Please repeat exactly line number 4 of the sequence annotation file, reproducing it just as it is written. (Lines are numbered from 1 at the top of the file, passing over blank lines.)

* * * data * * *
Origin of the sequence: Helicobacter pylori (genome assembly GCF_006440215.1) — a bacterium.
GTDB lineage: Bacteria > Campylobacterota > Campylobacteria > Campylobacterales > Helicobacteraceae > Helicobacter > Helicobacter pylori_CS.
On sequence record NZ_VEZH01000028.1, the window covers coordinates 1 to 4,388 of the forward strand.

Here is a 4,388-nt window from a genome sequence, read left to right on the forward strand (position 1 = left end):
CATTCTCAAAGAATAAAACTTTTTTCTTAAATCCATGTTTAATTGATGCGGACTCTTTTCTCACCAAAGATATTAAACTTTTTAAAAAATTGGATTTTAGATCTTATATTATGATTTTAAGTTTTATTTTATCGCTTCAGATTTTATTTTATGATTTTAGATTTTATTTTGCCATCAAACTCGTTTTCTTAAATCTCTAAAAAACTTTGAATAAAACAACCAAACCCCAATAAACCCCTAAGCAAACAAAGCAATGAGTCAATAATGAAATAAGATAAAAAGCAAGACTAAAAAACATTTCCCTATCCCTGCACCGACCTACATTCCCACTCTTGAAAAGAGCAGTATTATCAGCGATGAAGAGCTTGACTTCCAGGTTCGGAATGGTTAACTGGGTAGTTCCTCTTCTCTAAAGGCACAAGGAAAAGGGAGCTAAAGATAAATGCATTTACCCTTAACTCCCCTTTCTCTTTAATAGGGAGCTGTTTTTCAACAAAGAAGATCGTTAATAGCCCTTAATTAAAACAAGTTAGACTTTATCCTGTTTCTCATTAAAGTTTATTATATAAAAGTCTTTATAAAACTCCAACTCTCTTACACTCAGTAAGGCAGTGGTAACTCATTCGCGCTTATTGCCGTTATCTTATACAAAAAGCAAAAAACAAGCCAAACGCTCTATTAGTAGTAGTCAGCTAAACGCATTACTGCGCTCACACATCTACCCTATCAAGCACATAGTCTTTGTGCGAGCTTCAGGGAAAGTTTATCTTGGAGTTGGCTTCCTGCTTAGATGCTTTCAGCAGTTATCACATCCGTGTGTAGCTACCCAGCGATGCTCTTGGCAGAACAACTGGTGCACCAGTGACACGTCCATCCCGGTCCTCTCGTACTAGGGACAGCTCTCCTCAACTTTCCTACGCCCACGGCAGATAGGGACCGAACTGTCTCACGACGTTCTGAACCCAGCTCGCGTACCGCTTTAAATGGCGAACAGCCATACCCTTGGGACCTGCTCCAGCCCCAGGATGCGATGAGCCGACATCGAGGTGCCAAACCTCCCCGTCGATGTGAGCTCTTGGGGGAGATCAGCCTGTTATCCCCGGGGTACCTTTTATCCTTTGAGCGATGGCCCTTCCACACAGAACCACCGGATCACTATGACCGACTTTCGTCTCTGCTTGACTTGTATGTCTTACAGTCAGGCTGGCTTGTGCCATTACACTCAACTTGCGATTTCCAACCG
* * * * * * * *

Here is a 4,388-nt window from a genome sequence, read left to right on the forward strand (position 1 = left end):